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Old 02-07-2010, 06:49 AM   #3 (permalink)
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You have to be suspicious of everyone. I had a dodge neon backup into me, push me downhill 20ft, and my little ninja 250 took all of the damage. This kid was up all night drinking.
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Old 09-02-2010, 12:59 PM   #4 (permalink)
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Taking the MSF course was the best thing I had done. I have been riding for about 18 years but found that I had developed so many bad habits that were pretty unsafe. Covering the brakes was one of them. I read a post from someone on this forum recently about the danger of that when they hit a bump while covering the rear brake and almost went down.
Also, never bad to be cautious as long as it doesn't become all you think about.
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Old 09-05-2010, 11:19 AM   #5 (permalink)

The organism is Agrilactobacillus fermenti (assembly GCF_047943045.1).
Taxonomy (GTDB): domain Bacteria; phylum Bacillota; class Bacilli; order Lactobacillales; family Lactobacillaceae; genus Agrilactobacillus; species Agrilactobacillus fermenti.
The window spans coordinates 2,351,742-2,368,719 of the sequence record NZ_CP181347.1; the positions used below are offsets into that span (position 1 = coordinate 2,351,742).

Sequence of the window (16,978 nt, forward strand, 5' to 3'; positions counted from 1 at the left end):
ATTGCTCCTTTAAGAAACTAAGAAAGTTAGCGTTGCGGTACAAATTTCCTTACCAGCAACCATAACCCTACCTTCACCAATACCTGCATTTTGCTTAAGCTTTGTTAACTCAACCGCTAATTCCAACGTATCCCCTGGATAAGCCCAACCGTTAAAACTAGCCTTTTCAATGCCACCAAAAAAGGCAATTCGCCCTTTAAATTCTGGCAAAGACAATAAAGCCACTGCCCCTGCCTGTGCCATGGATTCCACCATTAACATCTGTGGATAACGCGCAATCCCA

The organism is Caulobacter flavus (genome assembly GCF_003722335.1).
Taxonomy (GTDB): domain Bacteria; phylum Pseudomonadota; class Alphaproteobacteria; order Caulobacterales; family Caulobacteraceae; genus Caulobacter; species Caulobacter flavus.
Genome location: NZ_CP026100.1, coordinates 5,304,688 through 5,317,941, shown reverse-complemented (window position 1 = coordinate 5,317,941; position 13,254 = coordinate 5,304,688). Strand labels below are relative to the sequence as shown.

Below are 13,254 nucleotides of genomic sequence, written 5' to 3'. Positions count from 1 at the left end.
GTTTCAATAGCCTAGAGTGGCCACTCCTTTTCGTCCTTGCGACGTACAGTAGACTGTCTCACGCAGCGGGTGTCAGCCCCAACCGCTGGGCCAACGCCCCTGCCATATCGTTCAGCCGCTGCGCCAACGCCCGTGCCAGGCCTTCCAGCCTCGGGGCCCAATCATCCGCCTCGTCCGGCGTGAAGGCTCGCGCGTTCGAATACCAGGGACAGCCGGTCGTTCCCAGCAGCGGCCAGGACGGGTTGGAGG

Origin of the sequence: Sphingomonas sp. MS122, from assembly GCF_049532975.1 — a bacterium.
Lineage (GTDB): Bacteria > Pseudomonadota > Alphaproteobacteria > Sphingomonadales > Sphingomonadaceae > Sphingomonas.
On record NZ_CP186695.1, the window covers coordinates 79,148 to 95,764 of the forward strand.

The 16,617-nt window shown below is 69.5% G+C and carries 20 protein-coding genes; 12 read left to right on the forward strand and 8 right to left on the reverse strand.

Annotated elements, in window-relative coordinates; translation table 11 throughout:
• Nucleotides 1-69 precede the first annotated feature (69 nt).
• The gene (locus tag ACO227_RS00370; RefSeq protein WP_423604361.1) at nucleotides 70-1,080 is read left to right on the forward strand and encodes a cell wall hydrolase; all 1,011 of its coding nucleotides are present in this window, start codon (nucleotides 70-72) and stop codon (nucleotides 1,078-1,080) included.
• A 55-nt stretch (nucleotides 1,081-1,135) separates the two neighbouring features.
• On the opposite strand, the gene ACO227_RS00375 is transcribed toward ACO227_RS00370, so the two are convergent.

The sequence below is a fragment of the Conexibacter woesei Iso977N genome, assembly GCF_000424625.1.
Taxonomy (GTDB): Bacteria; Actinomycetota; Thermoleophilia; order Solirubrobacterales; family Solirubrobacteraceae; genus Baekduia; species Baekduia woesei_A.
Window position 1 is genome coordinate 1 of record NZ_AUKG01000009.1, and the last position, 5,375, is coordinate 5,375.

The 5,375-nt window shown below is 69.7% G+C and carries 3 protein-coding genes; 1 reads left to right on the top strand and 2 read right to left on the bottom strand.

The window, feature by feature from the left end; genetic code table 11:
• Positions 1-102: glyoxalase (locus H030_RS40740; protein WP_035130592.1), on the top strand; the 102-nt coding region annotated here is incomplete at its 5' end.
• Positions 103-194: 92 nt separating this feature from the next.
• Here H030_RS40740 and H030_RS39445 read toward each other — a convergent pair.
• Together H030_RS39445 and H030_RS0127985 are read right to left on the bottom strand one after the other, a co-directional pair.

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junk that halogen and fit a HID (about $50 from ebay now per set) - drivers definately see you easier (remember to drop the aim so it doesn't dazzle)

and above all remember - every car driver sets out to kill you, they will do whatever it takes to get you and make up any excuse to get off with it - don't let them suceed in their mission.
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Old 12-25-2010, 01:07 AM   #6 (permalink)
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1. Make eye contact
Never assume others see you. Always try to make eye contact with drivers who may be about to pull into your path.

2. Read “vehicle language”
Even when drivers, cyclists and pedestrians do see you approaching, they often misjudge your distance and speed. Don’t rely on them.

3. Watch out for left-turning vehicles at intersections